From Boardroom Confession to Shop Floor Resolution

On any given day, hundreds of boardroom conversations are focusing on the need for financial and operational performance improvement. Too often, the talk centres on excuses for performance misses instead of real and rapidly implementable resolutions. To change the dialogue, cheque out our Boardroom Confession Fridays, where we unpack the biggest issues being discussed behind closed doors and share tips for bringing those conversations to the shop floor and engaging front-line employees in the solution.

Follow along and get inspired to turn talk into action, and action into results.

Confession 2: Continuous Improvement is continuously diminishing.

Continuous improvement has its roots in lean methodology and the manufacturing approach developed by Toyota and TBM in the 1990s. In many organisations today, however, it doesn’t bear much resemblance to the original concept’s relentless quest for perfection. This is a big problem, especially for manufacturers that publicly make claims about their commitment to operational excellence. Organisations either need to take these claims seriously or take them out.

Complacency can be part of the problem.

In companies that have done lean for a while, it can be easy to fall into a rut. Leaders start to feel like they’ve already found all the major opportunities to improve, and they lack the urgency to keep digging for the next area of breakthrough performance. This leads to a mentality that good enough is indeed good enough, and it can cause companies to overlook new opportunities to get better. This can be a dangerous trap to fall into, especially in the current economic climate where costs are up, and demand is unpredictable.

Daily improvement really isn’t CI’s job.

More often, a dearth in CI breakthroughs is the result of CI departments not doing the right kind of work within the organisation. Sometimes companies get into the bad habit of putting any type of improvement project on CI’s plate, even the smaller and less significant initiatives, or assigning CI the jobs no one else wants to address.

If, for example, your continuous improvement experts are spending significant time comparing planned to actual results and doing the course correction work and root cause analysis, this can indicate a bigger performance problem because operations teams and shop floor associates should be empowered to do this work themselves. When employees at all levels have the tools and authority to address performance deviations and course correct in real time, it frees CI teams to focus on higher-level strategic initiatives such as capex improvement and roadmap issues instead of the smaller day-to-day improvements.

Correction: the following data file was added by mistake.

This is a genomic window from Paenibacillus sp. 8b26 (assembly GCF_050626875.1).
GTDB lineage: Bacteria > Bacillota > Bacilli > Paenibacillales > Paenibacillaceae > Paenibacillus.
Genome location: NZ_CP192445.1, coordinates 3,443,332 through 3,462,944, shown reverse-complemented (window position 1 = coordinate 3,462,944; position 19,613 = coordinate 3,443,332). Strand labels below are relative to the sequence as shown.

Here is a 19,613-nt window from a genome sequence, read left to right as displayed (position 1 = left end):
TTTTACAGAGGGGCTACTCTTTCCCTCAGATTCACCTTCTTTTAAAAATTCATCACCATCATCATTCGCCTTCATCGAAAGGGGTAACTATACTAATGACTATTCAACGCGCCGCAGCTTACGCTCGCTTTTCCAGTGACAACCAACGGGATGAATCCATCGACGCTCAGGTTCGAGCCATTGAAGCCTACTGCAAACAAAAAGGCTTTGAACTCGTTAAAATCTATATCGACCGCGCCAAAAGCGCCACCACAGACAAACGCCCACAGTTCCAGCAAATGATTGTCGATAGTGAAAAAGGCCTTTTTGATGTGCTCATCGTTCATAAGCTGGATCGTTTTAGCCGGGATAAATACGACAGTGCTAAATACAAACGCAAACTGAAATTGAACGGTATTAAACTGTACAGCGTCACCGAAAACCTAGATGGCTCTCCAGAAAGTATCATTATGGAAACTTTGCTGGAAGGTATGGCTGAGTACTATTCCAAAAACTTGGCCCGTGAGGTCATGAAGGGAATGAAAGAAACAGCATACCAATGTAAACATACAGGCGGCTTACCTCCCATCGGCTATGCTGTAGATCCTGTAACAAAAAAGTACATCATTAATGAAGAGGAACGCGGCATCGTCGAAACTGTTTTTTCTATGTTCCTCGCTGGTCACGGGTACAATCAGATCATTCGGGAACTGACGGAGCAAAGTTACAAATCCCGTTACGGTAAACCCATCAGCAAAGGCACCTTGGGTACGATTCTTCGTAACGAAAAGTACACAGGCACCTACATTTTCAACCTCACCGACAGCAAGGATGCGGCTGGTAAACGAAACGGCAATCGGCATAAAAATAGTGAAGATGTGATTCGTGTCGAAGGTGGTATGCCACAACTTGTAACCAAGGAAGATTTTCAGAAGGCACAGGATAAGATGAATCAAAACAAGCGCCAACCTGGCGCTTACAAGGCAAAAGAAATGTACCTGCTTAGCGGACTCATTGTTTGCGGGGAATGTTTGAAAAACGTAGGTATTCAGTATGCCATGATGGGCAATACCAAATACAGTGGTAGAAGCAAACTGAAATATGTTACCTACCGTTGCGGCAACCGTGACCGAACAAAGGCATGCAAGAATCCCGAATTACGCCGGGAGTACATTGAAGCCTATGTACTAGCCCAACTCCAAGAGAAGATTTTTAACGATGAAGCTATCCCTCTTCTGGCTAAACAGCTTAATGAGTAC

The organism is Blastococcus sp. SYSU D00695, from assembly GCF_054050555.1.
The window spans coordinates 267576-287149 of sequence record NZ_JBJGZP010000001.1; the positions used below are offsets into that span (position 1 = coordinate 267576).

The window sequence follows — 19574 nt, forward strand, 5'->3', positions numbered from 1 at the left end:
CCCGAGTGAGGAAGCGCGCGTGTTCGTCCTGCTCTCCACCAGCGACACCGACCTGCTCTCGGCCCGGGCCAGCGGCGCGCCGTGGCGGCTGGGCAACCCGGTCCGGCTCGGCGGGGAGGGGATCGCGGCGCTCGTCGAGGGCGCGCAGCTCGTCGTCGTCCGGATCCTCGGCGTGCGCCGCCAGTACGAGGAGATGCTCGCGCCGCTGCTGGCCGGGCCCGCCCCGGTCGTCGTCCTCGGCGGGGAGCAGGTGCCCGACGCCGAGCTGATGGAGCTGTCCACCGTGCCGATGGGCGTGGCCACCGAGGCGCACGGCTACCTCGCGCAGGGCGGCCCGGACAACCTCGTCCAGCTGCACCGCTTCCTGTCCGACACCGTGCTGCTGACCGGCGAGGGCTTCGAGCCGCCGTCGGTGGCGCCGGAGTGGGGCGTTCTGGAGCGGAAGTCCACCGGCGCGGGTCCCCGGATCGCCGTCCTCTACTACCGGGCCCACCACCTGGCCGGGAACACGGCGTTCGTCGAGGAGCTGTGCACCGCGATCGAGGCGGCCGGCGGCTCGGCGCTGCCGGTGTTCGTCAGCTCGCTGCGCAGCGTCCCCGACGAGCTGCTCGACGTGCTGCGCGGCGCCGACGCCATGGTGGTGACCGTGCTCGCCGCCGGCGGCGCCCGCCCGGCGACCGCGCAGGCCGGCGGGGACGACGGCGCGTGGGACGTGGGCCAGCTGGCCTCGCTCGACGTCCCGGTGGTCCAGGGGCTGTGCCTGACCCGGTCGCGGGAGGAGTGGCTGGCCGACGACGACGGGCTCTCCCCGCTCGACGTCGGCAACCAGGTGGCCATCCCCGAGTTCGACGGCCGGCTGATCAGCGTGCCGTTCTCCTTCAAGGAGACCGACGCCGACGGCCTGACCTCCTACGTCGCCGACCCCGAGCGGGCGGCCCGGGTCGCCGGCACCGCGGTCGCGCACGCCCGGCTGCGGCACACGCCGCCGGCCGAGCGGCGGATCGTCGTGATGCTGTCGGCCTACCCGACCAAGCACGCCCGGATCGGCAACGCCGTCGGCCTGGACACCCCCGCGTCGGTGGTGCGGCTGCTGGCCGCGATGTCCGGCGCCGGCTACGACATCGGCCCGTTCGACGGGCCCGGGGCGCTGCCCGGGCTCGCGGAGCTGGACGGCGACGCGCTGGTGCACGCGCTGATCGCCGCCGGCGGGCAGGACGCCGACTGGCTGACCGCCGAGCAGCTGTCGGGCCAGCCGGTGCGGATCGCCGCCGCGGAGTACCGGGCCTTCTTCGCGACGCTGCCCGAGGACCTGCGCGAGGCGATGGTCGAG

CI leaders don’t want to be the bad guys.

Sometimes CI leaders are limited in what they can achieve because of personal relationships with their counterparts in the production, operations, and maintenance departments. While it’s CI’s job to constantly push the envelope and keep finding areas for improvement, relationships matter, too. CI leaders don’t always want to damage those relationships by asking the tough, nuanced questions that challenge their peers to think and act differently.

This is another reason to keep internal continuous improvement experts focused on the larger, more strategic initiatives with the bigger payoffs and to consider using consultants to go after the daily improvements. The 1% and 2% daily gains add up over time to give companies significant competitive advantage, so both types of improvements are essential. But giving the glory and bigger wins to CI and allowing consultants to drive the incremental work often creates a more positive and rewarding working environment for everyone involved.

Create a continuous improvement culture with real impact.

Ensuring the greatest possible results from your CI efforts depends largely on how CI is perceived within your organisation as well as how employees at every level are engaged in the process. If your boardroom confessions are focused on a lack of meaningful improvement, it’s worth taking a closer look at where CI is spending its time and what’s standing in the way of uncovering your next major area for gain. Also be sure to tune in next week when we dive into employee engagement—and what’s helping and hindering it—in our next boardroom confession.

If you haven't had a chance to read our first article in the Boardroom Confession series, explore the discussion on delayed recognition of performance problems – Boardroom Confession 1 of 5: Resolutions Take Too Long.